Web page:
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Weekly Paintings By National Award Winning Artist Terry d. Chacon

Saturday, August 22, 2009

The Horse Trainer

This is my submission for the Aug. Virtual Party Forum. The original photo for this months painting was taken by Linda Shantz ( Linda and Kimberly Santini started this wonderful forum a few months ago. This is the second time I have been able to participate and I love doing this. Every artists who is in the group paints from the same photo. It is so great to see the many different views that each artists come up with. Thanks again to Linda and Kim for this opportunity.

I have had so many of you ask me to demo again on my blog that I am choosing this opportunity to show you my approach. Please enjoy and any questions or comments are welcomed.
This is the original photo that was presented. We had 3 days to do the painting, but you are to give yourself only 24 hours. Since I like to work with a palate knife my submission took maybe 1 1/2 hours top to complete. Remember I like to suggest not describe.

I quickly drew on my canvas board with charcoal to get my horse and rider in position. I noticed that I had the horses head tilted a bit more than the photo, but because it is my painting I decided to give the horse a bit more movement. You can do this with any photo or even when you are painting on location. Exaggerate to make the composition more about you as an artist.

The next step is to put some color down on the canvas. I chose warm colors where the horse and rider are in the sun and cool colors where there is shade or shadows. Before filling up the different masses I always start out with a speck of each color in each mass. From here I can start determining my values in the painting before adding so much paint and then realizing it is wrong. After evaluating the values and tweaking the colors depending on where they are, I then paint in the different shapes. Painting with a palate knife allows you to put color into color without making the colors muddy. You lay the paint right on top of the other color, if you want to blend you press a little harder, if not you use a very light touch. You might notice that I do not paint in all the edges during this step. As I add more colors on top of more color the shapes get larger and will eventually grow into each other.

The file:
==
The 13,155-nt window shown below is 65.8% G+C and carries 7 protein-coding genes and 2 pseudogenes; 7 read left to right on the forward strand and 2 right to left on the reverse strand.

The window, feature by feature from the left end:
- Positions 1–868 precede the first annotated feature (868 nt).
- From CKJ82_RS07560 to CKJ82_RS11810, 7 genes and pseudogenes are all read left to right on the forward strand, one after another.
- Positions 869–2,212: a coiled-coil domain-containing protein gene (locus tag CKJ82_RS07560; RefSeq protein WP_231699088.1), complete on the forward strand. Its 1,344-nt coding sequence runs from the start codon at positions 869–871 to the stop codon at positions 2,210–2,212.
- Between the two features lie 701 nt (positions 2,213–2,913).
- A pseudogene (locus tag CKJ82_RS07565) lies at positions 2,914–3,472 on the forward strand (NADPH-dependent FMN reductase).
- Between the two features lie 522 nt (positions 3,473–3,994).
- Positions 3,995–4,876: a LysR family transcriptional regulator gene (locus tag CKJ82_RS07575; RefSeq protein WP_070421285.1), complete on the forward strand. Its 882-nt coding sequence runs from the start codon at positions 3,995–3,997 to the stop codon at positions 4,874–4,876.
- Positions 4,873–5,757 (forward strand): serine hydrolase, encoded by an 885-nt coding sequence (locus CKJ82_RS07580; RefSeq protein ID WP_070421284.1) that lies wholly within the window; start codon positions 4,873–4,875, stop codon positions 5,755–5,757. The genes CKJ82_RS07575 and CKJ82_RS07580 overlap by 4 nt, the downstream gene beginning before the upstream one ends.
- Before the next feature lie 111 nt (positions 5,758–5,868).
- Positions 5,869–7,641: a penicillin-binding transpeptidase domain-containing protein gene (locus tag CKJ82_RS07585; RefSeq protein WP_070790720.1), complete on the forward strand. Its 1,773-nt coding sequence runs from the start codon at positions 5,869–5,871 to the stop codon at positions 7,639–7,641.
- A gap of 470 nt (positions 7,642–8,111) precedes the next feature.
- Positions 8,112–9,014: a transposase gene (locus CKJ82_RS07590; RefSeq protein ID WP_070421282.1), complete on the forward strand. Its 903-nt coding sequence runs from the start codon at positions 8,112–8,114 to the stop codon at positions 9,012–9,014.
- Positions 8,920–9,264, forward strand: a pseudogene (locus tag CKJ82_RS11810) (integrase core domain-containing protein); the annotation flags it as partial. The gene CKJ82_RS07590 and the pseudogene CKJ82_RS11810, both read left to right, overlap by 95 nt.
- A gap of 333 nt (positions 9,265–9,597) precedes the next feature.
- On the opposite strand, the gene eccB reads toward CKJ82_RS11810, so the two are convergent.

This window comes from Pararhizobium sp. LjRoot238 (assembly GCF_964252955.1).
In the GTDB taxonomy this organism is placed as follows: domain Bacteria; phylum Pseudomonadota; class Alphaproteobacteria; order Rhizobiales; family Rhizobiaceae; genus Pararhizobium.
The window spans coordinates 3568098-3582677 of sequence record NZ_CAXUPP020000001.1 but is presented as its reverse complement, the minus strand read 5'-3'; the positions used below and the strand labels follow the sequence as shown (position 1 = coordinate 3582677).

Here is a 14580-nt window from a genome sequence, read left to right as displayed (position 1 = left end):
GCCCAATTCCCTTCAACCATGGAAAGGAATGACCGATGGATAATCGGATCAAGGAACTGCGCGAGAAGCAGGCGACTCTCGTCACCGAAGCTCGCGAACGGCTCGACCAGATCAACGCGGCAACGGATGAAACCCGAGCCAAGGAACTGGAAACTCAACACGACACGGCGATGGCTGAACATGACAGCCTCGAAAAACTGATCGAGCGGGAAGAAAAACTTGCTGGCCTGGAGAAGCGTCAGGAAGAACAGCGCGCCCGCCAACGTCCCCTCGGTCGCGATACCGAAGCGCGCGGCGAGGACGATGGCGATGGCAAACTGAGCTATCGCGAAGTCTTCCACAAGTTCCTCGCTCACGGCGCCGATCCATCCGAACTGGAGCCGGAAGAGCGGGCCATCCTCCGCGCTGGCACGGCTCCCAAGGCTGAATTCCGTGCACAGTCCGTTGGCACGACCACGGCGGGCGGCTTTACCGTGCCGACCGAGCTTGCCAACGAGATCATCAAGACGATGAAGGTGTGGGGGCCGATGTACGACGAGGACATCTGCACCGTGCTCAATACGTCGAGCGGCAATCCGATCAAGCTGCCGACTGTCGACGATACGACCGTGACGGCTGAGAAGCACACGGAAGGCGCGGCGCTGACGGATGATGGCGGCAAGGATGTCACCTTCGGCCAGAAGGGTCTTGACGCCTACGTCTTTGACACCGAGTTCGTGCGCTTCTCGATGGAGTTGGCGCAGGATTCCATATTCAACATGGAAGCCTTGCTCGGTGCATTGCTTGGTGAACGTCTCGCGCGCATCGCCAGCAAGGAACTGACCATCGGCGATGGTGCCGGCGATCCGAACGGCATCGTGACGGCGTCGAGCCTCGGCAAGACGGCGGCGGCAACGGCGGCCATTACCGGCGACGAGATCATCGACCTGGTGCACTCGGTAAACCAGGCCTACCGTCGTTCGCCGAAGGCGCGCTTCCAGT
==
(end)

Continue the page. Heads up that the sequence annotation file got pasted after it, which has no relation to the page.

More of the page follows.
After adding color into color and paying attention to keep my values and my drawing correct, I try to stop before adding details that do not mean anything to the painting. Remember suggest not describe. I hope you have enjoyed this small demo and you enjoy the painting. Now to submit it to the forum. I will ask how you can see all the other paintings from the forum and put it up on my post. Until next time, ENJOY THE ART.
Terry d. Chacon

PS: I am in the middle of two very important shows coming up. I have been working very hard and unfortunately my blog will not get the attention it normally does. Please bare with me. I promise to get back on track after the following.

Art Live 2009 at Gallery 225. You can read more about this exhibit of international artists here: Harvard Toback's Gallery 225 I am very proud to have been asked to be in this exhibit. Abbe and I will be going to see the exhibit at Gallery 225, after the Afghan Hound Club of America National Specialty in Lancaster, PA. I will have an artist booth at AHCA during the 5 days of the show. Bronze Sculptures, my new jewelry cast in sterling silver and bronze, hand painted jewelry, giclee prints and note cards will all be available. Be sure to stop by.

COMMENTS via email:
Another great painting! Thanks for sharing the steps with pictures.Very interesting. I am so glad there are a few wonderful artists and I don't have to ever try to be one. Leave it to the pros!kathy


  1. Terry you nailed it, I love the movemnet of both the horse and the rider, and the impressionistic nature of the whole painting. Love, It, Pat

  2. Terry,

    What a wonderful description of the process and a beautiful painting.

    Wynne (from Bangalore, India)

  3. Great interpretation for the pARTy the colors!


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